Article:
Pediatric Surgery

Surgeons who perform surgeries on infants, children, and adolescents are called Pediatric Surgeons. Neonatal surgery and fetal surgery are the subspecialties of pediatric surgery. Pediatric surgeons are the medical doctors who must complete the following training programs during their education:

  • At least 4 years of medical school
  • Five additional years of general surgery
  • Post two additional years of residency training in pediatric surgery
  • Certification by the American Board of Surgery

Major pediatric surgeries include,

  • Pediatric oncological surgery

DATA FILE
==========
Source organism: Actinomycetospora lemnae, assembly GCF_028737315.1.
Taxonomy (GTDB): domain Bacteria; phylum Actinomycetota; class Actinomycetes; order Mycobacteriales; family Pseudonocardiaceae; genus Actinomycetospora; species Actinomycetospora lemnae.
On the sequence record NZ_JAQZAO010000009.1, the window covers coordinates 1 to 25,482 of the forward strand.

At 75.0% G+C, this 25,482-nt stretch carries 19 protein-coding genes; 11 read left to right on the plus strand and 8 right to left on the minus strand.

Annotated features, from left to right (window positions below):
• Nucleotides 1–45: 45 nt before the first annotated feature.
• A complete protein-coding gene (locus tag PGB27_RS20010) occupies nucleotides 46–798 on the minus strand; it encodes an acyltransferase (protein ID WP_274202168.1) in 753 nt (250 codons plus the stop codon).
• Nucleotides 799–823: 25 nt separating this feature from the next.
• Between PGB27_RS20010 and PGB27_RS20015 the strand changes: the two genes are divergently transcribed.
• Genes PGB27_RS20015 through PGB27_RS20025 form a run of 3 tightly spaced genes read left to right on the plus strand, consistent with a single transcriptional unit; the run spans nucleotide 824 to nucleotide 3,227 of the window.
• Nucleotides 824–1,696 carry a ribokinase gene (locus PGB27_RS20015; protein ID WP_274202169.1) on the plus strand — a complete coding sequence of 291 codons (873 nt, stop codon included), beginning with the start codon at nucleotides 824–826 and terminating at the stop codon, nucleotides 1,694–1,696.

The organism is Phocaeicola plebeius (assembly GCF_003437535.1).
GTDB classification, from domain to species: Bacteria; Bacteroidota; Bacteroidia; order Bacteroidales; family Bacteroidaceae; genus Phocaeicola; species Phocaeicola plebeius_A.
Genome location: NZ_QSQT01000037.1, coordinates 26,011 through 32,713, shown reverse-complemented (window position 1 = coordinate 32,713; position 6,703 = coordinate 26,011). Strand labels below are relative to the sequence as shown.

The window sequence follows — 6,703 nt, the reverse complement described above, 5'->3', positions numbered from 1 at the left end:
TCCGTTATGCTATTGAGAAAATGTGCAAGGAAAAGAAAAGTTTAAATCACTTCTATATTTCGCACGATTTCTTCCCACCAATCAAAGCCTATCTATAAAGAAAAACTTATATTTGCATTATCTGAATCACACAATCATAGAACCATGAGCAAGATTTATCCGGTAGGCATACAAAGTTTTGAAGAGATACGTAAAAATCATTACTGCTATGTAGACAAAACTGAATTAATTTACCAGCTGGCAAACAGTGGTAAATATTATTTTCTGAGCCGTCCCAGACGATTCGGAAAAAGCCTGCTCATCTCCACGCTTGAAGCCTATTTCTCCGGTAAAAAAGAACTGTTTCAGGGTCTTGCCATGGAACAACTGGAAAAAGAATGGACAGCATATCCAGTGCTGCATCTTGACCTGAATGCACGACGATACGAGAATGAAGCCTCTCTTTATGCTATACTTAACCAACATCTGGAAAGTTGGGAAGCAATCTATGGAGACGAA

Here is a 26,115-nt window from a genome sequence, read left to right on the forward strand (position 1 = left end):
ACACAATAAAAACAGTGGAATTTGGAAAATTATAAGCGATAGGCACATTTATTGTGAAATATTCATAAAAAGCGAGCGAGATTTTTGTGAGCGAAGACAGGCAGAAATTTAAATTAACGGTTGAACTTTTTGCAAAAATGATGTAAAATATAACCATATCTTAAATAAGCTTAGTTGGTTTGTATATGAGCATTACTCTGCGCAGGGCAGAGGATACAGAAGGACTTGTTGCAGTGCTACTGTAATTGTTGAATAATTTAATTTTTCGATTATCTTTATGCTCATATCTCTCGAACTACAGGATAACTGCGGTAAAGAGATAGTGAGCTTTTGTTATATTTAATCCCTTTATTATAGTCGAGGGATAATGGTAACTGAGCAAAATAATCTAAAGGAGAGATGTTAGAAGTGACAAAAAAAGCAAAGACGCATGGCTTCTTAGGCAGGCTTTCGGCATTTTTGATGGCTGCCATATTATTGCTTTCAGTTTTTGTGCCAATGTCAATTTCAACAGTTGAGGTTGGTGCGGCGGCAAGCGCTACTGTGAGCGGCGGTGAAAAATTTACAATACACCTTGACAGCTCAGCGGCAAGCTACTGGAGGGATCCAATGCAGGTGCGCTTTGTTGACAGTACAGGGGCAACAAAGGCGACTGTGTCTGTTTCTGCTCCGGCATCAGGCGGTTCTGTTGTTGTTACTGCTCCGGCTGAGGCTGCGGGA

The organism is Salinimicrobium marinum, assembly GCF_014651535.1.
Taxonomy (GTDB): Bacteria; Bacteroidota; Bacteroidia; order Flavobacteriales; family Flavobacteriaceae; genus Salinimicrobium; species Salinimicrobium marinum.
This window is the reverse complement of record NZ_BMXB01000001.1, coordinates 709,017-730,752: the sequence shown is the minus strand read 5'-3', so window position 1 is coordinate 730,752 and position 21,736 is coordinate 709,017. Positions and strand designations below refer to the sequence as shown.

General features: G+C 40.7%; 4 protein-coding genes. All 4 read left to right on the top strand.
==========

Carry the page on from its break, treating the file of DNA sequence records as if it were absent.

• Pediatric cardiothoracic surgery:  heart and lung transplantation in children
  • Pediatric nephrological surgery: kidneys and ureters surgeries in children
  • Pediatric neurosurgery:  surgeries on brain, central nervous system, spinal cord, and peripheral nerves of children
  • Pediatric urological surgery:  surgery involving urinary bladder and other structures below the kidney of children
  • Pediatric emergency surgery: fetuses or embryos surgeries in children
  • Pediatric hepatological and gastrointestinal surgery: surgeries involving liver and intestinal transplantation in children
  • Pediatric orthopedic surgery: surgeries on muscle and bone in children
  • Pediatric plastic and reconstructive surgery

Common diseases in children that may require pediatric surgery include:

  • Childhood tumors
  • Congenital malformations
  • Chest wall deformities
  • Separation of conjoined twins
  • Abdominal wall defects

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